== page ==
There’s a quaint late 19th century town not far from my home. I’ve inspected a lot of the old homes there and some really cool old shops and manufacturing buildings. My wife loves driving through it and seeing the really well preserved historic buildings. It’s quite apparent that the folks there really care about maintaining the character of their town.
The original part of the town was laid out on the south slope of a ridge and ends at a creek. At the north edge of the town, near the top of the ridge, there is an old house that I often drive by. It must have been an incredible view of the whole town before the trees came in and matured. I have an 1894 “Bird’s Eye View” map of the town. The kind where each building is drawn individually. I’m pretty sure it shows the house. The only other buildings around this home look to be agricultural buildings and there is much open and clear land. This house might have been a small family farm and is now surrounded by several later homes on lots probably sold off as small farms became unprofitable.
For a long time it appeared that the home wasn’t being properly cared for. It’s unfortunate and sad but it’s likely that the folks living in the home were getting “up there” and had limited ability and funds to care for the old home. I was really hoping some young, old-house friendly couple would find this property on the market soon, at a bargain price, so they could invest in some serious old house rescu-vation. I used to regularly exit the town by driving up that ridge and always looked to see if there had been any changes.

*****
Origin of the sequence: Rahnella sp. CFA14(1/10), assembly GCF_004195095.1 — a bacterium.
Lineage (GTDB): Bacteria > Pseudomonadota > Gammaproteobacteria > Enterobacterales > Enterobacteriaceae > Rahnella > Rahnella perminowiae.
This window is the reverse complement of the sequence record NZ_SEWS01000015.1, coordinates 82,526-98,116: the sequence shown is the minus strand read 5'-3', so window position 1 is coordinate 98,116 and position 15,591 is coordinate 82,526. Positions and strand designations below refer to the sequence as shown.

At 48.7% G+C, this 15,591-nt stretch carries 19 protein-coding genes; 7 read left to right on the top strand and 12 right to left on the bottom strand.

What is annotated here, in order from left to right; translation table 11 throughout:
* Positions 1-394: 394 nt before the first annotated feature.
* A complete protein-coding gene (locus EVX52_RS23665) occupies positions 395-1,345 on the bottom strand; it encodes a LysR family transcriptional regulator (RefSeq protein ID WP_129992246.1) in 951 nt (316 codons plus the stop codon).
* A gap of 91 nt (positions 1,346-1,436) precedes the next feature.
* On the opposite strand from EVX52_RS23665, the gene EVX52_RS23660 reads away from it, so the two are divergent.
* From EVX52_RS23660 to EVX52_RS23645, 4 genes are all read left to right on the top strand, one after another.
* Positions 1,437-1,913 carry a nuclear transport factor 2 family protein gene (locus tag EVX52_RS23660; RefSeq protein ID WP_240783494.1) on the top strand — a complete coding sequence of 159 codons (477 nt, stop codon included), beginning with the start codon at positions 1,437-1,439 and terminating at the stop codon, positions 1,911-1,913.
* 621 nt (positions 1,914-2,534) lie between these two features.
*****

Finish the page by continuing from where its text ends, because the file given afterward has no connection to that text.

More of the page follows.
I hadn’t been by there for a very long time. When I happened up that road again, I forgot to look for the old house, but it jumped out at me anyway. IT WAS TWO-TONE PINK AND PURPLE. Not the hues of fancy Victorian homes, but the brightest, most obnoxious, see-it-through-the-fog-at-midnight colors ever produced in house paint.
Soon after, the local papers and TV news filled me in on the details. An investor bought the home and applied to demolish it and build 2 homes on the lot. The town council denied it, citing the narrow lot and impervious surfaces issues. The investor then applied to build a twin home but it was also denied. Instead of investing in the restoration of an old house, he is protesting the rulings that cut his maximum profit potential.
It was a gamble and he lost. Now he punishes the neighbors and angers the surrounding community. I guess it wouldn’t matter to a full-time investor from outside the area. But he’s not. He’s a local real estate broker.
You’d think a smart business man, who could benefit from positive publicity, would involve himself in something that makes the community better. Not this one. He boasts to reporters that he’s going to paint on yellow polka dots, maybe even a horses rear end, illuminate it at night and maybe even bring in live turkeys. Is this a person anyone would want representing them in a transaction involving hundreds of thousands of dollars?